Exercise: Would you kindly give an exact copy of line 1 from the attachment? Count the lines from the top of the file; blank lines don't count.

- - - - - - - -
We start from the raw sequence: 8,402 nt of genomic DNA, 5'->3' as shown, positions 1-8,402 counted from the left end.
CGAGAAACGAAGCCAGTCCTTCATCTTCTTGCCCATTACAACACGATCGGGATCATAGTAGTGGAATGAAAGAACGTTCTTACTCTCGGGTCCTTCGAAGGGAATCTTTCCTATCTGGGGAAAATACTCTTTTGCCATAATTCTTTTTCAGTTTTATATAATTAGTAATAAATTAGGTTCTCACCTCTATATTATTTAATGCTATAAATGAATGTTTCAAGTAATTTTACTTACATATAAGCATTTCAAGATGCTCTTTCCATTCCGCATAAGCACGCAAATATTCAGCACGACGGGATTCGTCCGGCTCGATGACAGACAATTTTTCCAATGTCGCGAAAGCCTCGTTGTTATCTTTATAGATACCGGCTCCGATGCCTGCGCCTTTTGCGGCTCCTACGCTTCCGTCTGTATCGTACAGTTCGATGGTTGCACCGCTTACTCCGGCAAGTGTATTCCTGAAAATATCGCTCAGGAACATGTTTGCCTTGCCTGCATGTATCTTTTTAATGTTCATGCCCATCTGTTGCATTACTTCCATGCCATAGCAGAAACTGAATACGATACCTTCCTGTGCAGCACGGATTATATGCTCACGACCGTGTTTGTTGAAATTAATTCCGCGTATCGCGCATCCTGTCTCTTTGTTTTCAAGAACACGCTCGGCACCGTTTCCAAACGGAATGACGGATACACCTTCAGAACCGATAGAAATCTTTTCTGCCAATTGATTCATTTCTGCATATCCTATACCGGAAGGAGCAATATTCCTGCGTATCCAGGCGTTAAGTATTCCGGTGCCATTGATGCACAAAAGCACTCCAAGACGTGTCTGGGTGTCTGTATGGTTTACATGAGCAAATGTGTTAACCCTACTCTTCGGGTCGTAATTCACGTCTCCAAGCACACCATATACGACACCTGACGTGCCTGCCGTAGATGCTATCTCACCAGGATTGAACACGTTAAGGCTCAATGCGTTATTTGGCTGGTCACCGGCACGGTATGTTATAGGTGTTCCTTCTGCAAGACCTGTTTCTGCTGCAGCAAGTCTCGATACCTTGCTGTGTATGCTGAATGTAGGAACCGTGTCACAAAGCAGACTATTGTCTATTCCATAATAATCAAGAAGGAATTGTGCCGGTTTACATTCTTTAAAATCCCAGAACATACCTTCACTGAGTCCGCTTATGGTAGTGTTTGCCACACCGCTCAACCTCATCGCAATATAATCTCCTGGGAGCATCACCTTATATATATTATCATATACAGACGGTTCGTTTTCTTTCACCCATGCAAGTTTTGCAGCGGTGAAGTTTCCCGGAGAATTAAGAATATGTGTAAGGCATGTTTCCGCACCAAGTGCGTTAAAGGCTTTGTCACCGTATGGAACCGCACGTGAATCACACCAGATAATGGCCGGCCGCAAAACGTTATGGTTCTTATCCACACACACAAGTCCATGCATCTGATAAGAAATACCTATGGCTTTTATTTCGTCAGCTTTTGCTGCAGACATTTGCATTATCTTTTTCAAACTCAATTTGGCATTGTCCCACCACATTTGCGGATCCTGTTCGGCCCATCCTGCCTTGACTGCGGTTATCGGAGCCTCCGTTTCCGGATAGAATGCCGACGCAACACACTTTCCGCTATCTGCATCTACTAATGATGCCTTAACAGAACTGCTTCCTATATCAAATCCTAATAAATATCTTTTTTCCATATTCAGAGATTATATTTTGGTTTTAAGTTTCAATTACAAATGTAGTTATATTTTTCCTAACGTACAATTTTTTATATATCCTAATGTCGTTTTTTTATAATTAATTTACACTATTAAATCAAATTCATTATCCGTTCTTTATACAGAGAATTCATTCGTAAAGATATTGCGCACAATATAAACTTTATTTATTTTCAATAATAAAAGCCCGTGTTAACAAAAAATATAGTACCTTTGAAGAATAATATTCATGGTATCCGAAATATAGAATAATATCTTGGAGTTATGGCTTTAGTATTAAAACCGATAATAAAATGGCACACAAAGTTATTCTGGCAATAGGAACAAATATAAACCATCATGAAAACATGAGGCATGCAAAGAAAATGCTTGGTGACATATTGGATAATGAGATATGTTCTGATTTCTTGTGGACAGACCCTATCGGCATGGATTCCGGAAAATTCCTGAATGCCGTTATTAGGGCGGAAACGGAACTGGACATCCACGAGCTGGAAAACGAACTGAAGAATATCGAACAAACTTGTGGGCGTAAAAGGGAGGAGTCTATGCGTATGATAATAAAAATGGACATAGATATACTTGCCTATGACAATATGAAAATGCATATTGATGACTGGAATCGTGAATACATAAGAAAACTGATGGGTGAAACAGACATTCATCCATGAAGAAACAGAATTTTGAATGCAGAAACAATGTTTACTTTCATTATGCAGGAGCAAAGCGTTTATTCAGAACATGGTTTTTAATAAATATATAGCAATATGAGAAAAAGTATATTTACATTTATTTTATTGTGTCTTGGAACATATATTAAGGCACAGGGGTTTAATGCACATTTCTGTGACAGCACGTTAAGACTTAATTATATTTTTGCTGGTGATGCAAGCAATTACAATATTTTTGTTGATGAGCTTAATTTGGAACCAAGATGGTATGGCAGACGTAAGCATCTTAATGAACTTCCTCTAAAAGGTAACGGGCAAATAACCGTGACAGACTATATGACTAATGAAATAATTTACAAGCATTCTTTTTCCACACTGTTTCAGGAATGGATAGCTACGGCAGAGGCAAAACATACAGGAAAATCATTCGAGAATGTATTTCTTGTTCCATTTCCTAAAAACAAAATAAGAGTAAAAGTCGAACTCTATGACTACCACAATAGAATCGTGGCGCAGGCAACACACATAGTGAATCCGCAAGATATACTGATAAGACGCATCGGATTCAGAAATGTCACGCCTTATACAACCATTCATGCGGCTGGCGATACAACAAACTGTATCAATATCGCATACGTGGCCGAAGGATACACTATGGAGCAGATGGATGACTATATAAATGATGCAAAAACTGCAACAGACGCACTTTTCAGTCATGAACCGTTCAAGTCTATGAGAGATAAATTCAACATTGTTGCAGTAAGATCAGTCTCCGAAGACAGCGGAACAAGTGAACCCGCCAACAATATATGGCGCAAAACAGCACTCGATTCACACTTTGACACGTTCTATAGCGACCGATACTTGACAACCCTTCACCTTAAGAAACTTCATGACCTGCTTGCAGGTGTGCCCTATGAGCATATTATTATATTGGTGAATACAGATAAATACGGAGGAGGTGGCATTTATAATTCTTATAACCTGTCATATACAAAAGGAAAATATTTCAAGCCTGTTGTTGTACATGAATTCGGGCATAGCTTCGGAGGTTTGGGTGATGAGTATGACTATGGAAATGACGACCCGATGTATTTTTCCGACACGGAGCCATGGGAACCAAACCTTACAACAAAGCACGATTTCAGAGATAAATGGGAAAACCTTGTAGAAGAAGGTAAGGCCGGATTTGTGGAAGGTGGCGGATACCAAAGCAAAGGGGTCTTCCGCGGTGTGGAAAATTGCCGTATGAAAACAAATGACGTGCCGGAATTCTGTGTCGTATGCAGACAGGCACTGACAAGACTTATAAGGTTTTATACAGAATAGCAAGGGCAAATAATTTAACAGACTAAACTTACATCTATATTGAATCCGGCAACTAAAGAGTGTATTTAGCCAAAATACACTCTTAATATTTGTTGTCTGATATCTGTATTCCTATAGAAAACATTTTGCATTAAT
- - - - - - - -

We start from the raw sequence: 8,402 nt of genomic DNA, 5'->3' as shown, positions 1-8,402 counted from the left end.